As a freediving athlete, you have several ways of supporting yourself financially. You can invest your time into looking for sponsors and developing a “brand” around your name. It takes time to develop and you need to spend a lot of time on social media, sharing about your training, your competitions, and your personal life constantly. Then you can develop partnerships with places where to train, also propose some workshops and conferences. Once your name is known enough, it can actually be very lucrative.
In my case, it took a long time before I saw myself as an athlete. When I started freediving and for a long time after, I would never imagine I would become a top athlete at one point. So this first option of making my name a “brand” and looking for sponsors was definitely not in my mind. But I wanted to make a living out of freediving so I decided to open a freediving school. On the way, I got the opportunity to take over one in the Philippines, Freedive HQ. This was of course a lot of work, especially the first two years. To keep training while teaching and managing the freediving shop was for the least challenging. Still, after these tough couple of years, business was going very well, and I could afford to take a manager. I could train more and travel several months a year for competitions.
My freediving school was my own sponsor. This was also about the time I made it as a top athlete. That’s when I realize, this was a way as good as any sponsor to fund my career as an athlete. But also that it would last longer than something based on my name as an athlete. The shop would be probably running long after I stopped competing. That removed a lot of pressure from me and also gave me the luxury of not depending on any sponsor, not feeling any pressure of results when going to a competition. That does not mean that sponsors are not welcome, and I was lucky to have Alchemy supporting me even before I was a very deep diver. I could also choose my sponsors for good reasons. The quality of the equipment they give me, and not only the financial support that goes with sponsorship. I respect people that spend hours on social media to promote themselves, but it is just not my thing and I find it quite boring and tiring at the same time. I would rather teach a course or run a shop to make money than post pictures and stories of me all the time. So that’s why I chose this business model of having a freediving school while being an athlete.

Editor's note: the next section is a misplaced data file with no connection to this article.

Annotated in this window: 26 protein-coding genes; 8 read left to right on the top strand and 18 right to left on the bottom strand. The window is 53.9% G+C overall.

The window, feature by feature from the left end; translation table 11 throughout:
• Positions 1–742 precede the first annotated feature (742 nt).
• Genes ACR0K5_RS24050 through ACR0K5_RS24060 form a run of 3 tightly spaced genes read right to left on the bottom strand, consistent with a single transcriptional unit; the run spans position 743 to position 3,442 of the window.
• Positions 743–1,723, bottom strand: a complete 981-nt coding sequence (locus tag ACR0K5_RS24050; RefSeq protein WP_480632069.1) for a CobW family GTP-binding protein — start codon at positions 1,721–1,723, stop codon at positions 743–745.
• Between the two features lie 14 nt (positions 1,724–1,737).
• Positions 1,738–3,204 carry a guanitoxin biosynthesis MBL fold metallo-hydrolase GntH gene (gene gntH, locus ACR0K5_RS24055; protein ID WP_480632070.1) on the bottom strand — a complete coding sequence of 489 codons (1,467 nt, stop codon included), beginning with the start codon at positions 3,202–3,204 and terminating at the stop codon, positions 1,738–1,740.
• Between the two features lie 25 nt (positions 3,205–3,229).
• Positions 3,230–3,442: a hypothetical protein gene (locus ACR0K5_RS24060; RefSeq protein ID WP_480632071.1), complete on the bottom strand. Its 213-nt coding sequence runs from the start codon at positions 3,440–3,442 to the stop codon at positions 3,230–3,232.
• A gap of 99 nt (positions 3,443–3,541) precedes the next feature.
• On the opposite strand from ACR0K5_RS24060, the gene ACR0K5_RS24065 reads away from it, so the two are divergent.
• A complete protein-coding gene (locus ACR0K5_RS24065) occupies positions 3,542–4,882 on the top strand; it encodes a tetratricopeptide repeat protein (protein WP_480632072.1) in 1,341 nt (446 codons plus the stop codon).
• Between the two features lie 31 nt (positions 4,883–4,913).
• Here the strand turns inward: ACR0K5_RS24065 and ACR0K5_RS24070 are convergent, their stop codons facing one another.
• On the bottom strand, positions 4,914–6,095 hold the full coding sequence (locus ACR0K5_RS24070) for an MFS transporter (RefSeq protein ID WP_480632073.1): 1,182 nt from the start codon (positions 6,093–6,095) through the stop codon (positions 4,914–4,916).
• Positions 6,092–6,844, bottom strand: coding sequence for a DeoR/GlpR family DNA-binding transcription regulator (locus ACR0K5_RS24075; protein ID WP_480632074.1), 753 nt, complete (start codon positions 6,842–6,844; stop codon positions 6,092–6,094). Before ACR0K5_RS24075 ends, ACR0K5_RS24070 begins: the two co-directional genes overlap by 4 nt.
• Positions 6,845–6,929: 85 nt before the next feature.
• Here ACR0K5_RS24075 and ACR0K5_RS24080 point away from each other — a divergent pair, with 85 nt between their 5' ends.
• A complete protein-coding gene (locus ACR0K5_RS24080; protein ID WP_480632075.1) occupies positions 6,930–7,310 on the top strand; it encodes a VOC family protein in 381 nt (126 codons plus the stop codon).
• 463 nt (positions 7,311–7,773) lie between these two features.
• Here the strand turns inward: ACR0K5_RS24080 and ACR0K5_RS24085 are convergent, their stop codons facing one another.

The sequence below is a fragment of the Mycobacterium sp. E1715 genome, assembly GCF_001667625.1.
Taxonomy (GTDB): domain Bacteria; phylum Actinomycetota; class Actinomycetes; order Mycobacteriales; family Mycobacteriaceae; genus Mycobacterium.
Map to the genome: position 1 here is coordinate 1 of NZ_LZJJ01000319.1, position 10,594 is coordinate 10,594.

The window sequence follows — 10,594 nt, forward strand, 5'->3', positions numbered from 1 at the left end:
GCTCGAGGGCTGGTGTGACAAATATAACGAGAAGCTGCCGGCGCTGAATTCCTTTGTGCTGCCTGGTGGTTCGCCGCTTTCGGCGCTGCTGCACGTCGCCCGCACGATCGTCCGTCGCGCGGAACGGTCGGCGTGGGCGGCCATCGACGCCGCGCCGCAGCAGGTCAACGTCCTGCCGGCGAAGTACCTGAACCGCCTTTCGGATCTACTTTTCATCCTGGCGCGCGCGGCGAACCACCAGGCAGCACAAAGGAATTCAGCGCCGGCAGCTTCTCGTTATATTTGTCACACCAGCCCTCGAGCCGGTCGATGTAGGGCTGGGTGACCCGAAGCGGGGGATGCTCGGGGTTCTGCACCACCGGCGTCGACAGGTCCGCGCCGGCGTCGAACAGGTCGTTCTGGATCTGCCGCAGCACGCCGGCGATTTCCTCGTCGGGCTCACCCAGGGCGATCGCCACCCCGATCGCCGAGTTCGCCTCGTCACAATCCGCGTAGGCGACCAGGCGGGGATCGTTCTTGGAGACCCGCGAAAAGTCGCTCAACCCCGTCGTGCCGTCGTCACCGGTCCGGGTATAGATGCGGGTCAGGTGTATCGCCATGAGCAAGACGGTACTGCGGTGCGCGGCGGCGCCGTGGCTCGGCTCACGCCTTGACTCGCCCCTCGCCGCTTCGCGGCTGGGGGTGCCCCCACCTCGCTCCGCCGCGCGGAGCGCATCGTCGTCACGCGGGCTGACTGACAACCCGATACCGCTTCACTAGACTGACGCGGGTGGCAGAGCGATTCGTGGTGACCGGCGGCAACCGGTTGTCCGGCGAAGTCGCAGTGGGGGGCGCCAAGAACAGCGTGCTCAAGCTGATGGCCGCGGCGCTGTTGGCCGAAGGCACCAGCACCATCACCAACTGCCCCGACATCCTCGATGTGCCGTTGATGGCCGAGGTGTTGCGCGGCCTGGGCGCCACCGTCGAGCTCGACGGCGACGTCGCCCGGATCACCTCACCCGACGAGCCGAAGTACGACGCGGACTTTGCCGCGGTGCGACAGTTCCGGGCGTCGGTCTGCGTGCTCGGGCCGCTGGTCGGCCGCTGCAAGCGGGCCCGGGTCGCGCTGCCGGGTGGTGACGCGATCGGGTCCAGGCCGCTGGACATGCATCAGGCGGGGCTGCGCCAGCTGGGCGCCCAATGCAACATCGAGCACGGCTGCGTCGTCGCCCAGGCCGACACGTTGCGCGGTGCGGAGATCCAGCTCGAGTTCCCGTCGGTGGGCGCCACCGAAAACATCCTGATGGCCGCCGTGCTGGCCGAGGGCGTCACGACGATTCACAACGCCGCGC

I sold Freedive HQ just before the pandemic because I wanted to relocate to a more quiet and green place. I was also looking for a place in the Philippines where conditions would be so good that I would be able to put a freediving platform, for my own training first, but to potentially organize depth competitions as well. Furthermore, in Freedive HQ, I was renting the land and I wanted in my future project to be the owner of the land (yes it is possible in the Philippines , with a good lawyer and through a company). Let’s say I was really lucky on the timing as I sold in November 2019. I decided this time to go with a business partner and friend, Benjamin Bohme from Germany. I would recommend to any person who wants to open a freediving business (which might be true for other businesses too) to go with at least another business partner. You can share the stress and pressure and of course the work. It makes it much easier mentally than when I took over Freedive HQ by myself. Of course, you need to go with someone you trust, but being at least two is a huge plus.
After a lot of research on maps and then visiting quite a few Islands, we found the perfect spot for us: Camote Island, in the Visayas, in Philippines. Sea conditions are really beautiful but also the island is at the same time very accessible (2 hours ferry from Cebu International airport) but still very quiet, chilled and green, with no traffic at all and a lot of space. There is still a decent small hospital and the possibility to be in the Cebu hospital quickly (you have to consider this when running a business including outdoor activities and planning to organize competitions). We found a beautiful land and Camotes Freediving was born, at least in our heads, and then pandemic struck. It took us about 2 years of a pandemic to have the center built. We are now finally back in the Philippines and finalizing the last details. We are planning to open 1st of June 2022, exactly 2.5 years after finding the land.